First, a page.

Every year when I watch the televised absurdity of the Grammy Awards, I think the same thing: I am so glad I don’t have to cover this crap live on deadline anymore. Of course, that’s far from the only thought that popped into my fevered noggin while sitting through the 62nd annual event on Sunday night. Here are a few more brainstorms that occurred to me, in somewhat random order:
1 Billie Eilish totally deserved it. And for the organizers of the increasingly beleaguered Grammys, handing her and brother Finneas O’Connell virtually every major award — Record of the Year, Album of the Year, Song of the Year, New Artist, Pop Vocal Album, Producer and even Best Engineered Non-Classical Album (did I miss any?) — was one of the increasingly few times the award show (rigged or not) actually got it right. Even better: By the end of the night, the siblings almost seemed embarrassed by all the attention and ended up just saying thanks one last time and sparing us all. Every other pop star should act so humble.
2 But … given that Eilish won all those awards for her eccentric and creepy album When We All Fall Asleep, Where Do We Go? and single Bad Guy, whose dumbass decision was it to have her perform the yawn-inducing piano ballad When The Party’s Over? It almost makes you suspect the inevitable campaign to soften her edges and mainstream her image has already begun. I’m not just being paranoid; remember how Lorde went from black-lipped outsider to member of TayTay’s squad? Let’s not do that again, OK? Start the online campaign now: #KeepBillieWeird!!
3 If the American FCC (or whoever is responsible) won’t allow the Grammys to be broadcast live without every curse word being annoyingly bleeped or blanked out in order to keep religious right-wing hypocrites and hate groups from pretending to be offended, can it at least be simulcast on a cable station so the rest of us don’t have to spend half the night trying to lip-read or wondering if our audio feed has gone out?
4 After listening to LL Cool J’s butt-kissing blather for years, I didn’t think they could find a worse host. Last year proved me dead wrong. This year, I didn’t think Alicia Keys could do a shittier, less competent job than she did in her 2019 debut. Wrong again. Next year, I am personally offering $1,000 to anyone in Staples Center who rushes the stage and snatches the microphone out of her bejeweled hands — if only to spare us from a few seconds of her insipid, presumably stoned nattering about good vibrations, positive energy and all the love in the room. Option 2: Maybe somebody in charge could just keep her away from the edibles before the show.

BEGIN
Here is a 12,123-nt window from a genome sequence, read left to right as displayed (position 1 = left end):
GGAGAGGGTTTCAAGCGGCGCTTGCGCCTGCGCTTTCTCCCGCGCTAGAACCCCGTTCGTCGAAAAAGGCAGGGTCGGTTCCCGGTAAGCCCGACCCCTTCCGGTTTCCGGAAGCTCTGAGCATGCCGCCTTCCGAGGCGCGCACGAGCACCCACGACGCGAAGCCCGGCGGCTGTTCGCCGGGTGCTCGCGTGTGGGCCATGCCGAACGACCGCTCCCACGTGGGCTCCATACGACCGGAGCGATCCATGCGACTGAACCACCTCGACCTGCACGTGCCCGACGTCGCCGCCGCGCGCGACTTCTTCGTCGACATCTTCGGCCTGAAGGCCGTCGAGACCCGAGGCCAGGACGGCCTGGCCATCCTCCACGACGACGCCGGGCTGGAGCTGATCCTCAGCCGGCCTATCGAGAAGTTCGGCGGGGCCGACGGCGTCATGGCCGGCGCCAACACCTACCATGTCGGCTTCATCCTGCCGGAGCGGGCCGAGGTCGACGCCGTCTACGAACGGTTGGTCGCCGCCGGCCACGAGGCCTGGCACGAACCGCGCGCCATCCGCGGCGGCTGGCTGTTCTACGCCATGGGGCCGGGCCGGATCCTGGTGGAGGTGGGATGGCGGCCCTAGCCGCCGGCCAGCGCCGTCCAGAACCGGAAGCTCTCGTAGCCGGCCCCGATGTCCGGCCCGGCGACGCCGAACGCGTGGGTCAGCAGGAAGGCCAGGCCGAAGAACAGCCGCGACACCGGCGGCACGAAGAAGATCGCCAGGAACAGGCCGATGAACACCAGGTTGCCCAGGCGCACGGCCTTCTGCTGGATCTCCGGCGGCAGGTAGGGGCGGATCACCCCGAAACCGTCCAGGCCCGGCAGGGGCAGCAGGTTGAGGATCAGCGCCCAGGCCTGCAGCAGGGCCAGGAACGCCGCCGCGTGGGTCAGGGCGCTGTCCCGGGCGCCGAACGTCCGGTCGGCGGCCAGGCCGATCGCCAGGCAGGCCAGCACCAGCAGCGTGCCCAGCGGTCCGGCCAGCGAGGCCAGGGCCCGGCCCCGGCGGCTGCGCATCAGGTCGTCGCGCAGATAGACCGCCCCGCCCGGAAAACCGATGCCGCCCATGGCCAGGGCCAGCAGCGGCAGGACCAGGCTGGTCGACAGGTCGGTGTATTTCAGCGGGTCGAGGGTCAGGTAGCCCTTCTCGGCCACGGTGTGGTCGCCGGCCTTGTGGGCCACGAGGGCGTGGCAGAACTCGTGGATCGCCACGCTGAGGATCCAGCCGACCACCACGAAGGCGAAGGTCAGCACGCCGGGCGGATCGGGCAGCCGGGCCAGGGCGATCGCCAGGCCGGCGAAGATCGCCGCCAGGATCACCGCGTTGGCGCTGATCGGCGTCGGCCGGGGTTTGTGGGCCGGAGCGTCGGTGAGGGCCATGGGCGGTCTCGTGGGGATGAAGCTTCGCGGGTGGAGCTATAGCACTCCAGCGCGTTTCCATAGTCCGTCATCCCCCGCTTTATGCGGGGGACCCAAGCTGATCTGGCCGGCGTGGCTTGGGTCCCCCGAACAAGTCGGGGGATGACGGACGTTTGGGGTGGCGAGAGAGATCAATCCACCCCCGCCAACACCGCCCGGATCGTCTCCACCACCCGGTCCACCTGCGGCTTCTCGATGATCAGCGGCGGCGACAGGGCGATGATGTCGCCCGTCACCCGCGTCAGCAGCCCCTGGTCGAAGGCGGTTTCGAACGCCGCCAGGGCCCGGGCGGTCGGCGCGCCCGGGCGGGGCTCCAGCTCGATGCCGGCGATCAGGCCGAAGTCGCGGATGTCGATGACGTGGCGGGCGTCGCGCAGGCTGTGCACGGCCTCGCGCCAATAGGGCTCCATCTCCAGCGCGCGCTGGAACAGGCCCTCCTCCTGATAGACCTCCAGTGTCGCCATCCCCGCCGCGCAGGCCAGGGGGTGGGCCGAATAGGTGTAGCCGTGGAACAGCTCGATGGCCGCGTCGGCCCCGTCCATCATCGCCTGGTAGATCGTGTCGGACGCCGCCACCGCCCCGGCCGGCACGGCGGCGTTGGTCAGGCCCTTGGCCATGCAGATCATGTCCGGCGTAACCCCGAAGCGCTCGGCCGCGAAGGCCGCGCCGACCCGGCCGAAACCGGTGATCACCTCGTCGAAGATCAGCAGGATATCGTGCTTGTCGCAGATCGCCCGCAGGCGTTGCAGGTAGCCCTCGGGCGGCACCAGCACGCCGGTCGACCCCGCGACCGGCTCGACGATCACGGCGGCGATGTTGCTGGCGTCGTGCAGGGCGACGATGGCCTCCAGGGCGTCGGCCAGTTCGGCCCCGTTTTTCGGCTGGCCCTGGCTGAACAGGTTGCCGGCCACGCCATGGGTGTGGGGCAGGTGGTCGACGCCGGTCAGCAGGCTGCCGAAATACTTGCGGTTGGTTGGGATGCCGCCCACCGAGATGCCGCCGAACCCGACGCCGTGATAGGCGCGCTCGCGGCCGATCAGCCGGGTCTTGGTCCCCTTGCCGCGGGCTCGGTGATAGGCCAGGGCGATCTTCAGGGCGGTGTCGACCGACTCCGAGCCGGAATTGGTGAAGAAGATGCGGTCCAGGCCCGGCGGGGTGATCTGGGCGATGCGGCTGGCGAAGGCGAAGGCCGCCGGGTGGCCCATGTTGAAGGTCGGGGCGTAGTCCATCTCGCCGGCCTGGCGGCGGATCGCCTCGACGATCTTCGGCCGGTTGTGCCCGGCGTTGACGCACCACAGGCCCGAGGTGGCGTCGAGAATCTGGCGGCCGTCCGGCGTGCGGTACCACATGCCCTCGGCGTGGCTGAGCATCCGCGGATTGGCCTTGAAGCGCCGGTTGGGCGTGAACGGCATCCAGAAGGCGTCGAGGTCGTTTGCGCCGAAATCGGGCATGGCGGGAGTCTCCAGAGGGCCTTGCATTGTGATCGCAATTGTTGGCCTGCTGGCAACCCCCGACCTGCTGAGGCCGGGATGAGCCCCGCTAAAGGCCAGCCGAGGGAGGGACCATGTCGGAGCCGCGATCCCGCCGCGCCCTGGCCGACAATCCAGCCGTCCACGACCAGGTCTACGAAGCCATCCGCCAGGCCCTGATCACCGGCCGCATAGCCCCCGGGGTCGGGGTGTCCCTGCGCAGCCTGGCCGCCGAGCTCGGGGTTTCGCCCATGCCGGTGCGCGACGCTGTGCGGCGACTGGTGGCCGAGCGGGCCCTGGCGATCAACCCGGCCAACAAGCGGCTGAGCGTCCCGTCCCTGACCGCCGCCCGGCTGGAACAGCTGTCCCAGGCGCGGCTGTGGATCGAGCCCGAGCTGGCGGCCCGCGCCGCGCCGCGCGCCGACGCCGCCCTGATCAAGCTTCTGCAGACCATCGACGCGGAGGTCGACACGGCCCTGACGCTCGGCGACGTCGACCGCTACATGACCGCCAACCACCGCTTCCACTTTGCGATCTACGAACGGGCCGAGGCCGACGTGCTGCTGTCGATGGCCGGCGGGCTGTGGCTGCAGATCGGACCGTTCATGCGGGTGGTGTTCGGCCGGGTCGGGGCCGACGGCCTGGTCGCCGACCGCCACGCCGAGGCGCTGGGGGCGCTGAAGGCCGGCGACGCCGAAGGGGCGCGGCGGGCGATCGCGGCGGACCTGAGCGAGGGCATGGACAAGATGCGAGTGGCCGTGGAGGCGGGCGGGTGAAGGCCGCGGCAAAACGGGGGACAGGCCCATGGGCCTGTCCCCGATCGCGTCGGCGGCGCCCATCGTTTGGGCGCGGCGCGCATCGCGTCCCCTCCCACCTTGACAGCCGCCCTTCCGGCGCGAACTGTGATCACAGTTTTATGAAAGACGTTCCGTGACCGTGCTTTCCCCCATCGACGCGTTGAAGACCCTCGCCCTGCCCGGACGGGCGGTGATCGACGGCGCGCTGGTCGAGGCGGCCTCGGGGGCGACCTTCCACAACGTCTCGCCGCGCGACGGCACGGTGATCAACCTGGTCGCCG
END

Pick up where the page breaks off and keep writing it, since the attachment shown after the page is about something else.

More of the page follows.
5 I haven’t read anything about this yet, but I suspect it’s only a matter of time until someone tries to raise a fuss about the fact that another skinny young white girl won all the major awards while a large-bodied woman of colour saw her victories largely confined to the R&B and urban categories. Just sayin’.
6 And another thing: What does it say about the role (and expectations) of women in the music industry that FKA Twigs’ contribution to that otherwise-forgettable Prince tribute consisted primarily of pole dancing? There are already conflicting stories about whether she actually wanted to sing (as she claims) or didn’t (as others say). Either way: You’d think the Grammys were run by an old boys’ club or something. Oh yeah, right …
7 All praise to Tyler, The Creator, whose fiery performance was hands-down the most exciting musical segment of the night. His acceptance speech after winning Best Rap Album for Igor — with his mom by his side — wasn’t bad either.
8 The other side of the coin: Holy shit, that Aerosmith performance was a train wreck from start to finish. I read that their set at the MusiCares gala the night before was on point; guess they didn’t have another one in them. Consider yourself lucky, Joey Kramer: You dodged that bullet.